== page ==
My mother possessed twelve of these characteristics. She has recently attended meetings for Adult Children of Alcoholics. With the counseling and literature provided by the organization, she has made progress and works diligently to change her self-destructive behavior. As a child, my mother remembers being sent to the movies on Saturday morning and returning to find broken beer bottles littering the fl oor. She knew that her parents had been fighting. When she was about seven years old, her dad left the family, and she did not see or hear from him again until she was forty-one years old. At that time, her youngest sister was working evenings as a telephone operator. When she was not busy, she used the time to search for their dad. He
had made no effort to get in touch with the family. My grandmother had raised the fi ve children alone during war times. She worked six days a week. On Sunday, she sent the children to church, cleaned the house, and cooked a large dinner. During the week while she worked, the children did chores around the house after school. As a single mother, my grandmother had little time for reading stories to the children or being involved in their education. It took all her effort just to feed them. Thus my mother and her siblings grew up with little emotional support.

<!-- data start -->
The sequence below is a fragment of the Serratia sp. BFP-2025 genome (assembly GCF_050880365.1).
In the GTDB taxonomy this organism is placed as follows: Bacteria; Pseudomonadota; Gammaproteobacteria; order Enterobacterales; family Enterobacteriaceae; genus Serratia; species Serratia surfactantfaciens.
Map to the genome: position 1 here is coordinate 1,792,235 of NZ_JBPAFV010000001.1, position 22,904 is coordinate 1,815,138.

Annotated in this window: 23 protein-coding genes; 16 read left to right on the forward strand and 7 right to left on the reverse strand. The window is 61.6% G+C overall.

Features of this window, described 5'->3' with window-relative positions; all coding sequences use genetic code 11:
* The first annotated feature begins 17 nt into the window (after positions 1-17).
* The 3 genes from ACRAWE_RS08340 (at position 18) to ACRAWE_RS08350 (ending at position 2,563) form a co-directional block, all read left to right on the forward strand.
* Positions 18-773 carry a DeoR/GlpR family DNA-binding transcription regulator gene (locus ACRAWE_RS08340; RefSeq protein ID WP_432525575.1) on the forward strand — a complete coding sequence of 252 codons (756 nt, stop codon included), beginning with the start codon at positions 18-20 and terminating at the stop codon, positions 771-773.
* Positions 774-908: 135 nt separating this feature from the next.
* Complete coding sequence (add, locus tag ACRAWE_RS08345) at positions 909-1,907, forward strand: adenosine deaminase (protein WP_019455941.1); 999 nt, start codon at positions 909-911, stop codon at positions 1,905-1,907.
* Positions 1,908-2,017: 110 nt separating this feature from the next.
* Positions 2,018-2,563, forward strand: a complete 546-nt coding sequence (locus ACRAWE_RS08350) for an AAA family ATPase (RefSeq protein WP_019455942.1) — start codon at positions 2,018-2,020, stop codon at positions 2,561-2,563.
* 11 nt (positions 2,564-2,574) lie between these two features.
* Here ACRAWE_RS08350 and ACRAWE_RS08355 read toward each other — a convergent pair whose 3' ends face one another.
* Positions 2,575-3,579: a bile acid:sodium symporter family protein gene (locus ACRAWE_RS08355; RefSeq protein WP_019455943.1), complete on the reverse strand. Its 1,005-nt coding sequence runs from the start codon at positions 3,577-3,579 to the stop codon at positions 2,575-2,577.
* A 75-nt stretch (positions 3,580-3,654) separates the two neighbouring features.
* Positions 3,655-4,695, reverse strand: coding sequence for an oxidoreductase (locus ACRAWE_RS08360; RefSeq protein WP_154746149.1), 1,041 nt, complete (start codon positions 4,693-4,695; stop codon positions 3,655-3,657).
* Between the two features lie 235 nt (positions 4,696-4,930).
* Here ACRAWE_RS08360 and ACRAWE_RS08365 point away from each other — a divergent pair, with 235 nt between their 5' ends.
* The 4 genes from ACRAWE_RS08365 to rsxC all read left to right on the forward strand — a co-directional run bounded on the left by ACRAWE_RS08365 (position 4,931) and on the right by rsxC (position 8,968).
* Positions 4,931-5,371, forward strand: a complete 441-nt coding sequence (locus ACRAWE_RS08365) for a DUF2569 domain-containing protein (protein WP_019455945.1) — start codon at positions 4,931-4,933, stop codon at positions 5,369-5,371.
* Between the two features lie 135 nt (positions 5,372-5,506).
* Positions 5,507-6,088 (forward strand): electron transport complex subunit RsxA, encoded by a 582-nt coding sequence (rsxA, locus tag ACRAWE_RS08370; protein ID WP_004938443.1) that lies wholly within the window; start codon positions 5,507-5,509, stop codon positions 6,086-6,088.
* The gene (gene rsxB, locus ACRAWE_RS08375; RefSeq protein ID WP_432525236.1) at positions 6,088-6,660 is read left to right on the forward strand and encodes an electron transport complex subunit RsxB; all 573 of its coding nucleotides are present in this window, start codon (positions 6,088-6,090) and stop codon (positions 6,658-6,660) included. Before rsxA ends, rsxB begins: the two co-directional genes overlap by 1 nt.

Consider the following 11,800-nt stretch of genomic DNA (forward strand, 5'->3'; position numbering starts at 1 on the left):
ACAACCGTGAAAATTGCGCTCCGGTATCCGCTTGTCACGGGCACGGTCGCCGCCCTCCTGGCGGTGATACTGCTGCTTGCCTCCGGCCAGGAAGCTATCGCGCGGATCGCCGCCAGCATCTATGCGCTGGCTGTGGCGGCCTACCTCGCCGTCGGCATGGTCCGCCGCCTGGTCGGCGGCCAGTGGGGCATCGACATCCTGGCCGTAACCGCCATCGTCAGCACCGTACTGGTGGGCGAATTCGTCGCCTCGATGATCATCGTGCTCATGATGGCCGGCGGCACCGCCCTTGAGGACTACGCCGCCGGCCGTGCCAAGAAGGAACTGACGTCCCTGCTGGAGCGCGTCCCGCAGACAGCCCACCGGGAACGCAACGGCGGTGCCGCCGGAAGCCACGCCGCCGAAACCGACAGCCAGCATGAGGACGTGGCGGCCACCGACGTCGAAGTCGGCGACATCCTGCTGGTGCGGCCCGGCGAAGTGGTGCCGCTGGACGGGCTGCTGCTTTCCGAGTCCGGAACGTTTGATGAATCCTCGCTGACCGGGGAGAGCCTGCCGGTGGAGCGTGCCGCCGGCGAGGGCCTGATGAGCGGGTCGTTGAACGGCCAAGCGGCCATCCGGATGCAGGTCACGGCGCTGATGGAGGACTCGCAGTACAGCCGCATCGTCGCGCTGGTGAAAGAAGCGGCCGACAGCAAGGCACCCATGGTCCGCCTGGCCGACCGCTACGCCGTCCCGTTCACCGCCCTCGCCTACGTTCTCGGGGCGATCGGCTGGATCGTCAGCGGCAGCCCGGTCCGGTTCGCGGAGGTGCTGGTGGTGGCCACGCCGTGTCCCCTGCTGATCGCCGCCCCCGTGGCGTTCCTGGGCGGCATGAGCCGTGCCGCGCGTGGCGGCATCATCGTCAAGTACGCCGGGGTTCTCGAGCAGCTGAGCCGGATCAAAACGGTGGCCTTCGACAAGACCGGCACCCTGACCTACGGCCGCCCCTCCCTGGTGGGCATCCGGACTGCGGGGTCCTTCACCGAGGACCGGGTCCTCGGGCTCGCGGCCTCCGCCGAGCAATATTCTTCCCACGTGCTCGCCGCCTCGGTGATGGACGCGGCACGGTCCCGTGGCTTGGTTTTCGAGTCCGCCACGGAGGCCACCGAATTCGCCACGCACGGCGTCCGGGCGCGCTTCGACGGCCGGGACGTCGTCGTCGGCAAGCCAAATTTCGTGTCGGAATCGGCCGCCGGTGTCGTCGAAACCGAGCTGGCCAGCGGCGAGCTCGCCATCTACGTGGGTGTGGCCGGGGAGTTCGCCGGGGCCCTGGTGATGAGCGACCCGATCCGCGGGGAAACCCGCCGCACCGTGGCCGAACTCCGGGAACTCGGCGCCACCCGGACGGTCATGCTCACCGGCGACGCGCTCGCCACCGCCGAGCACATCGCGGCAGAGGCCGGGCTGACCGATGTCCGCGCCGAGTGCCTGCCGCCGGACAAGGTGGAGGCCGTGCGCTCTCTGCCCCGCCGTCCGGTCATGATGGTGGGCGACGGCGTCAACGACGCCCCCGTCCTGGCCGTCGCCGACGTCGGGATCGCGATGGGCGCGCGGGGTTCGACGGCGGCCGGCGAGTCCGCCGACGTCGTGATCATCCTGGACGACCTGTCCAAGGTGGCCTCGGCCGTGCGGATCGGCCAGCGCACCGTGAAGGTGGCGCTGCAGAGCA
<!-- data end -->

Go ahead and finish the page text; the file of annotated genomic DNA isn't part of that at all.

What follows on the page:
Similarly my father grew up with very little supervision from his parents. His father was employed by the railroad, which required him to work different shifts. His schedule was eight hours on the job, then off for twenty-four hours and this daunting schedule never waivered. The cycle meant that if he worked during the day on Monday, he worked evenings on Tuesday, and the graveyard shift on Wednesday. He was often working when the children were not in school. My grandfather was considerably older than my grandmother. The difference in age led to incompatible value systems. Even in today’s world, my father’s mother would be considered a wild woman. She liked the bars and saw no problem with leaving the children unattended
while she visited her hangouts. Stories are told of her being gone for two or three days at a time. My grandfather would care for the children and work his job. Eventually someone would go by the house and tell him where to fi nd his wife, and he would go get her. The episodes could have been considered the modern day story of Gomer and Hosea from the Bible.
The work schedule of my dad’s father and habits of his mother provided no structure or stability in the home for the children. As a teenager with a wonderful sense of humor but no discipline, my father wreaked havoc in the neighborhood and at school. The old song sang, “Charlie Brown, he’s a clown.” My dad was the class and neighborhood clown. While very entertaining for the children, it was nerve wracking for the adults, including his teachers. A well-endowed teacher who favored wearing her skirts too tight was one recipient of his blarney. As this teacher wrote on the chalkboard,
she bent over at the hips stretching her tight skirt over her shapely behind in front of a classroom of teenage boys. After enjoying the scenery for weeks, my dad took a handkerchief to class. As she bent over to write at the bottom of the chalkboard, my dad ripped the handkerchief. She quickly stood up, covered her derriere with her hands, and backed out of the class. When she discovered there was nothing wrong with her skirt, she returned to class; and without a word, grabbed my dad by his shirt collar; and dragged him to the principal’s office.